The letter can now be signed by individual appraiser here on AppraisersBlogs. We will gather signatures and submit the signed letter to the FDIC, CFPB, Comptroller of the Currency and our Federal Reserve Board.

Note: To protect the appraiser identity from retaliation, only the initial of your last name and state will show on line. The copies sent to the FDIC, CFPB, Comptroller of the Currency and our Federal Reserve Board will have your full name.

Excerpt of a few points on the list:

  • – The use of an AMC has decreased the income of the appraiser, thereby harming local economies.
  • – The use of an AMC has increased the turn time for the delivery of the appraisal.
  • – AMCs operate on a fast and cheap model which has deteriorated the quality of appraisals
  • – AMCs have caused undue stress on the appraiser by demanding constant updates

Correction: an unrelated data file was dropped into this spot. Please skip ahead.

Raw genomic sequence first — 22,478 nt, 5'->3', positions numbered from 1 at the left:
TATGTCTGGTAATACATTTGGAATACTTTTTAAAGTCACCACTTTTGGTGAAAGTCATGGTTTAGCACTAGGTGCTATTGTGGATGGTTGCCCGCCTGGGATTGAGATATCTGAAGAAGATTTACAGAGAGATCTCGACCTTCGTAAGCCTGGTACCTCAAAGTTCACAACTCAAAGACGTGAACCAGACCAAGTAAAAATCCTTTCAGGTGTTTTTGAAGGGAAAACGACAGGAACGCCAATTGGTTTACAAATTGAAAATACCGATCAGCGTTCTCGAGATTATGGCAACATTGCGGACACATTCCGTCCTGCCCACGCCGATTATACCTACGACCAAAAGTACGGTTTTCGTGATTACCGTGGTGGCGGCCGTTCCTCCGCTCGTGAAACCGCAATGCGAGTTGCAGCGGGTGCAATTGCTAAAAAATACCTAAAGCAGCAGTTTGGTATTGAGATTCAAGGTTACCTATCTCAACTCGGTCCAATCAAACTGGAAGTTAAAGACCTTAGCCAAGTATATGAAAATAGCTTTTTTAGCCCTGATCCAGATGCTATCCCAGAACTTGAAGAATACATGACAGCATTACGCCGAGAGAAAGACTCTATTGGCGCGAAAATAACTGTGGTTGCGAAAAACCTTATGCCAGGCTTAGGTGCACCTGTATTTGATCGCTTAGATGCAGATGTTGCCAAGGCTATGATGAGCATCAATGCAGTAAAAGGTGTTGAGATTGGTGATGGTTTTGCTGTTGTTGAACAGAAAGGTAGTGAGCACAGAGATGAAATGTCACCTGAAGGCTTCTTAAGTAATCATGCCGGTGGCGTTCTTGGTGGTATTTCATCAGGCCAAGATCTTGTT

• – AMCs hire unqualified employees that lack comprehension of the appraisal process.

My comment: I usually don’t put in links to negative blog posts, but this seems to hit all the AMC issues, plus has something you can do. AMCs have been around since the 1960s but were never like this before. It is definitely a Big Mess and bad for the consumer (higher appraisal fees, delays in getting loans, etc.) Of course, they are doing what their lender clients want, but their methods are not good. There are some AMCs that are okay. Some appraisers have found a few they work for. Note: There is an ad in the middle of the post.

http://appraisersblogs.com/appraisers-sign-vacap-amc-letter/

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In the October 2016 issue of Appraisal Today

Fees are going way up!! How to get higher appraisal fees during this boom time!! By Ann O’Rourke, MAI, SRA, PDQ and Doug Smith, SRA, AI-RRS . Lots and lots of practical tips.

Excerpt from the article:

How many appraisers are raising their fees?

I have been telling appraisers to raise their fees since early 2015. Below are two results of